Volume 624, April 2019
|Number of page(s)||13|
|Section||Planets and planetary systems|
|Published online||09 April 2019|
Reduced chemical scheme for modelling warm to hot hydrogen-dominated atmospheres
Laboratoire Interuniversitaire des Systèmes Atmosphériques, UMR CNRS 7583, Universités Paris Est Créteil (UPEC) et Paris Diderot (UPD), Créteil, France
2 Laboratoire Réactions et Génie des Procédés, LRGP UMP 7274 CNRS, Université de Lorraine, 1 rue Grandville, BP 20401, 54001 Nancy, France
3 Laboratoire d’Astrophysique de Bordeaux, Université Bordeaux, CNRS, B18N, allée Geoffroy Saint-Hilaire, Pessac 33615, France
4 Astrophysics Group, University of Exeter, EX4 4QL Exeter, UK
5 LESIA, Observatoire de Paris, Université PSL, CNRS, Sorbonne Université, Université Paris Diderot, Sorbonne Paris Cité, 5 place Jules Janssen, 92195 Meudon, France
6 Maison de la Simulation, CEA, CNRS, Université Paris-Sud, UVSQ, Université Paris-Saclay, 91191 Gif-sur-Yvette, France
Accepted: 11 February 2019
Context. Three-dimensional models that account for chemistry are useful tools to predict the chemical composition of (exo)planet and brown dwarf atmospheres and interpret observations of future telescopes, such as James Webb Space Telescope (JWST) and Atmospheric Remote-sensing Infrared Exoplanet Large-survey (ARIEL). Recent Juno observations of the NH3 tropospheric distribution in Jupiter also indicate that 3D chemical modelling may be necessary to constrain the deep composition of the giant planets of the solar system. However, due to the high computational cost of chemistry calculations, 3D chemical modelling has so far been limited.
Aims. Our goal is to develop a reduced chemical scheme from the full chemical scheme of Venot et al. 2012 (A&A, 546, A43) able to reproduce accurately the vertical profiles of the observable species (H2O, CH4, CO, CO2, NH3, and HCN). This reduced scheme should have a size compatible with three-dimensional models and be usable across a large parameter space (e.g. temperature, pressure, elemental abundance). The absence of C2H2 from our reduced chemical scheme prevents its use to study hot C-rich atmospheres.
Methods. We used a mechanism-processing utility program designed for use with Chemkin-Pro to reduce a full detailed mechanism. The ANSYS© Chemkin-Pro Reaction Workbench allows the reduction of a reaction mechanism for a given list of target species and a specified level of accuracy. We took a warm giant exoplanet with solar abundances, GJ 436b, as a template to perform the scheme reduction. To assess the validity of our reduced scheme, we took the uncertainties on the reaction rates into account in Monte Carlo runs with the full scheme, and compared the resulting vertical profiles with the reduced scheme. We explored the range of validity of the reduced scheme even further by applying our new reduced scheme to GJ 436b’s atmosphere with different elemental abundances, to three other exoplanet atmospheres (GJ 1214b, HD 209458b, HD 189733b), a brown dwarf atmosphere (SD 1110), and to the troposphere of two giant planets of the solar system (Uranus and Neptune).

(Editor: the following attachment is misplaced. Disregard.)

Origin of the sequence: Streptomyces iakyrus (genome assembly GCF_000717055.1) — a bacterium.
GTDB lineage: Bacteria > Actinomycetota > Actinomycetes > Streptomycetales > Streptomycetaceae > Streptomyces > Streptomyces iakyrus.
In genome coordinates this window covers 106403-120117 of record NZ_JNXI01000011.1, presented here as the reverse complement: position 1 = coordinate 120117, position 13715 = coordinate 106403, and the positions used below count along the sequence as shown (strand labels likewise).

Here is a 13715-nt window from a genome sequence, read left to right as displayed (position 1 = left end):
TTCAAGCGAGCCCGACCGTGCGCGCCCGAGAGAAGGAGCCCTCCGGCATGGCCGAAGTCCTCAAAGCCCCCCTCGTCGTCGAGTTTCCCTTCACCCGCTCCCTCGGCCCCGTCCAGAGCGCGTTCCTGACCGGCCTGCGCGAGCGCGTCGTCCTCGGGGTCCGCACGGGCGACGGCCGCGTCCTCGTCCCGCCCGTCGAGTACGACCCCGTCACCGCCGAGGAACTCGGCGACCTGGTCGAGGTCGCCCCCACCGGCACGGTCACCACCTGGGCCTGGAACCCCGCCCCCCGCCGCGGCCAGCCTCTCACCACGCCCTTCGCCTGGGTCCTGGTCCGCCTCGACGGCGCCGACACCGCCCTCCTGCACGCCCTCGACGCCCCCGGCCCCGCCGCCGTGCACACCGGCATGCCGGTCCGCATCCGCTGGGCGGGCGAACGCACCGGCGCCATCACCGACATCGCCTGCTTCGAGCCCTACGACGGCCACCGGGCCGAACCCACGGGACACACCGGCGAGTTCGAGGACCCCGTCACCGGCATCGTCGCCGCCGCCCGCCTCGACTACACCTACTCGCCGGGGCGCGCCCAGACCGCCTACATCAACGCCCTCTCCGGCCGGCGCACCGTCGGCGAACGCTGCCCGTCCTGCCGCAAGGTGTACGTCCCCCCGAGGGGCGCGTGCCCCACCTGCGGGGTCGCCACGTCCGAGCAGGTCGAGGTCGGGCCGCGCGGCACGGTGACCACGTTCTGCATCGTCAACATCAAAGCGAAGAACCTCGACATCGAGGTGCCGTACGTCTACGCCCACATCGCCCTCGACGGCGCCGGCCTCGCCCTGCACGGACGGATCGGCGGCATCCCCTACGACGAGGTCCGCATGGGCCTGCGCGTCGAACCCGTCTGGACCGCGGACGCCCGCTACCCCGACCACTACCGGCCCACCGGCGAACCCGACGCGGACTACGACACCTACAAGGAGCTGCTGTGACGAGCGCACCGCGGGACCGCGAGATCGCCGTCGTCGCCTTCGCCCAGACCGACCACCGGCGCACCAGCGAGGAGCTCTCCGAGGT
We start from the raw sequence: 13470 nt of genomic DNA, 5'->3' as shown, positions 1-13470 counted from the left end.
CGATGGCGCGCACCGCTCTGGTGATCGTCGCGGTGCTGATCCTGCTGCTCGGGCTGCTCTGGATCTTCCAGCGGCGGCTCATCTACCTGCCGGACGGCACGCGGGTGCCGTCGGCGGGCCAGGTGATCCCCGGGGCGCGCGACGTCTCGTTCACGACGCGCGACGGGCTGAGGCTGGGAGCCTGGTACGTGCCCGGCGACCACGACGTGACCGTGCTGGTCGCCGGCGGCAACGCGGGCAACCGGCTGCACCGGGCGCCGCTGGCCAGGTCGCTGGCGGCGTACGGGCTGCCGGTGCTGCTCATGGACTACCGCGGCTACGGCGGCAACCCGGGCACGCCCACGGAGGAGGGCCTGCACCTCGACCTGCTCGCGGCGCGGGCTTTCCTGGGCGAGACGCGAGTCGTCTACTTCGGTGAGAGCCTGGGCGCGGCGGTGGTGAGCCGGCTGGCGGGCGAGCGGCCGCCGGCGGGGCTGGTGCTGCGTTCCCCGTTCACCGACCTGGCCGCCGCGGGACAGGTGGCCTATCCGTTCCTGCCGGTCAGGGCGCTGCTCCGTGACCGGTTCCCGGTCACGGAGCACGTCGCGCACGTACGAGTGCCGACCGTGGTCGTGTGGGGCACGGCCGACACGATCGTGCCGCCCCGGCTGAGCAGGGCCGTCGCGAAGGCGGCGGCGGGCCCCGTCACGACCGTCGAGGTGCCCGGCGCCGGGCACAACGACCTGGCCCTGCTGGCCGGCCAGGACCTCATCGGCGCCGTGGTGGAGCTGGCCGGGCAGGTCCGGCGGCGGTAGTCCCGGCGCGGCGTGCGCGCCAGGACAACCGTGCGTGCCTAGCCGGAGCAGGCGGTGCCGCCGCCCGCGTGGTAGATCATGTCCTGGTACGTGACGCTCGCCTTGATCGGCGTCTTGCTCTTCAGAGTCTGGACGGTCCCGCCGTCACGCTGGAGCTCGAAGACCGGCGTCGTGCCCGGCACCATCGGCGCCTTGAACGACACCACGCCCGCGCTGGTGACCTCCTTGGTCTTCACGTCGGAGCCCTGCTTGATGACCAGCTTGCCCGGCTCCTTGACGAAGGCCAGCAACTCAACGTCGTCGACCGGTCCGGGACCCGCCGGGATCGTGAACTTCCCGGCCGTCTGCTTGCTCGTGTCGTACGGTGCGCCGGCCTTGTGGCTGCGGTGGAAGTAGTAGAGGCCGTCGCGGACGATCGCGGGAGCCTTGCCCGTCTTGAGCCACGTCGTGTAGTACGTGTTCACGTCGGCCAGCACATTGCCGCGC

Results. For all cases except one, the abundances predicted by the reduced scheme remain within the error bars of the model with the full scheme. Expectedly, we found important differences that cannot be neglected only for the C-rich hot atmosphere. The reduced chemical scheme allows more rapid runs than the full scheme from which it is derived (~30× faster).
Conclusions. We have developed a reduced scheme containing 30 species and 181 reversible reactions. This scheme has a large range of validity and can be used to study all kinds of warm atmospheres, except hot C-rich ones that contain a high amount of C2H2. It can be used in 1D models, for fast computations, but also in 3D models for hot giant (exo)planet and brown dwarf atmospheres.
Key words: astrochemistry / planets and satellites: atmospheres / planets and satellites: composition / methods: numerical / planets and satellites: gaseous planets / brown dwarfs
© O. Venot et al. 2019
Open Access article, published by EDP Sciences, under the terms of the Creative Commons Attribution License (http://creativecommons.org/licenses/by/4.0), which permits unrestricted use, distribution, and reproduction in any medium, provided the original work is properly cited.
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